During the test, the element differential pressure, the upstream and downstream particle counts and the amount of injected contaminant are continuously monitored. In most instances, the multi-pass test is completed when the element differential pressure reaches the specified limit or the Beta Ratios fall below a specified level. (Figure 1)

Calculation of Beta Ratios

Beta Ratios for filter elements are determined during the multi-pass test as outlined above. The ISO 16889:1999 standard for multi-pass testing states that this test is applicable for filter elements that exhibit an average Beta Ratio greater than or equal to 75. Individual element manufacturers determine the Beta Ratio specification for their elements. Most manufacturers are currently using a minimum Beta Ratio of 200 for a particular micron rating.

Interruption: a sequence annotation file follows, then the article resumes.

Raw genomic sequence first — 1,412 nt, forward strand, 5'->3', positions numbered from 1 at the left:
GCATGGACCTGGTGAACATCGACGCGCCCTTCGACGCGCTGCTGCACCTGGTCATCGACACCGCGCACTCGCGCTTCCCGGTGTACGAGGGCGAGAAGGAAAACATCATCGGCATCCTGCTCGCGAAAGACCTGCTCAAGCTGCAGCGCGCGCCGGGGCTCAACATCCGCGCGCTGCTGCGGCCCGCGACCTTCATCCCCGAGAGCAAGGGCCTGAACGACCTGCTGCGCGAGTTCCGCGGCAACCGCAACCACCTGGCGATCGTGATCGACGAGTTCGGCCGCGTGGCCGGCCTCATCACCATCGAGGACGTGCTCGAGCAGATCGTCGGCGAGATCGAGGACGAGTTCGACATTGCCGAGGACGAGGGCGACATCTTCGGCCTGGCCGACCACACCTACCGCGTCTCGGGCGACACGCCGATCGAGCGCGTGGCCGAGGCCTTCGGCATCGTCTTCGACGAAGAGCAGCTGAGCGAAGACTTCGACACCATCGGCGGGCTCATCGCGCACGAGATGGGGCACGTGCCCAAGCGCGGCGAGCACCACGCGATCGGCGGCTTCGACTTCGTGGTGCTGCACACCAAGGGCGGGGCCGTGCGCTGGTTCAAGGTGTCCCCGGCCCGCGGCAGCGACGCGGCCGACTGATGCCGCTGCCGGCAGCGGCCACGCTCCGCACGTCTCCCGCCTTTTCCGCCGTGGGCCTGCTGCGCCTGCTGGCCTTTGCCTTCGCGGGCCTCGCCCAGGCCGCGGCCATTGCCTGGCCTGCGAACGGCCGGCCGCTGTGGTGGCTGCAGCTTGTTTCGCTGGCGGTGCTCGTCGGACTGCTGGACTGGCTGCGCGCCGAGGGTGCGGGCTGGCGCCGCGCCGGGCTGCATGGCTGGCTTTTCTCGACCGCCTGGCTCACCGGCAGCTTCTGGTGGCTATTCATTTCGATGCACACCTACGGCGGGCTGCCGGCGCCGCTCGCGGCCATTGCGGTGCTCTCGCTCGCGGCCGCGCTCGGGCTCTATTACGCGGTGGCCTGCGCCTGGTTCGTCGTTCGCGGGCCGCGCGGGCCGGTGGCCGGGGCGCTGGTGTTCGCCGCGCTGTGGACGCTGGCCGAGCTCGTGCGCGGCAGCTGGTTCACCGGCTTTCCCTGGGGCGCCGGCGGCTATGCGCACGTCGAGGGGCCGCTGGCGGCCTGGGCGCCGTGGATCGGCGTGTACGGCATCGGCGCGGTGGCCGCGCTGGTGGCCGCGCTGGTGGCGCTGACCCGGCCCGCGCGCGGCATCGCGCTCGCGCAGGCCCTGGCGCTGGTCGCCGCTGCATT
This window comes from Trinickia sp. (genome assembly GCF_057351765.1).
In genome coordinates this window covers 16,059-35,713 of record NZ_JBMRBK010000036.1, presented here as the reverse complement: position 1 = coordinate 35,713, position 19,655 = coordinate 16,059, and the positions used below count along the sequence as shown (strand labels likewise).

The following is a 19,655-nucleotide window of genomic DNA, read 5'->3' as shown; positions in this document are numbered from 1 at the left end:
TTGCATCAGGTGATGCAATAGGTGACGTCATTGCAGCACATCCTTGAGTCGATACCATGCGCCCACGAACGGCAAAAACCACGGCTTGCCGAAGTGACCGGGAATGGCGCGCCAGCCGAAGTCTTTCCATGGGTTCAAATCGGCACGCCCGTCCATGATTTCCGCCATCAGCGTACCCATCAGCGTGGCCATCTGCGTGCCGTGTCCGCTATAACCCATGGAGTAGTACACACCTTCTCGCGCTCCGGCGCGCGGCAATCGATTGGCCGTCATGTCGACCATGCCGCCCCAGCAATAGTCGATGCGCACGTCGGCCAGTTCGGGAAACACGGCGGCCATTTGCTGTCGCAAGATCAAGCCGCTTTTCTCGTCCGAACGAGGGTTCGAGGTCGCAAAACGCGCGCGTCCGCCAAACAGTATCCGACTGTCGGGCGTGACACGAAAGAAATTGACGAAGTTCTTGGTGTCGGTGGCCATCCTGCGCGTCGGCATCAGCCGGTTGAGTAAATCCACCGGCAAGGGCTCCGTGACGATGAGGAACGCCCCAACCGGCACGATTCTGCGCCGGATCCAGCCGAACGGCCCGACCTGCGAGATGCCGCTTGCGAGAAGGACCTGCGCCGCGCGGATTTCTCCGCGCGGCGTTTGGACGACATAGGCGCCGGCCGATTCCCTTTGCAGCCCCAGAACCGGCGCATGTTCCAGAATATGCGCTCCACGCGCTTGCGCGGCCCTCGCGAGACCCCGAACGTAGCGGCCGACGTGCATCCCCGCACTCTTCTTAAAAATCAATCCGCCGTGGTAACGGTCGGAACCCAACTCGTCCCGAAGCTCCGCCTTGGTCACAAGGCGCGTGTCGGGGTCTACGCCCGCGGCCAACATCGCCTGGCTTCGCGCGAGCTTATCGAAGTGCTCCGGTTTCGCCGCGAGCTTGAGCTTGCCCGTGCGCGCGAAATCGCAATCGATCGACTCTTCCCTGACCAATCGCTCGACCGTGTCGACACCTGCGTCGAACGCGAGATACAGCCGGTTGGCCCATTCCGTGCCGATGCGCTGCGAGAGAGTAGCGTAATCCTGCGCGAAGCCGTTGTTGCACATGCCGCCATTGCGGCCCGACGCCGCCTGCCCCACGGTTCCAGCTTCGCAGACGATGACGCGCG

A single multi-pass test is divided into many smaller time segments. During each of these counting periods, the number of particles of a specific size - size x - and greater upstream of the filter is totaled and the number of size x and greater particles downstream of the filter is totaled. The number of particles found upstream of the filter divided by the number of particles found downstream of the filter equals the beta value of the element at the given particle size during that counting period (Figure 2).

Figures 3 and 4 illustrate the beta values vs. the differential pressure across two filter elements at the end of each counting period throughout the entire test.

Calculation of Average Beta Ratios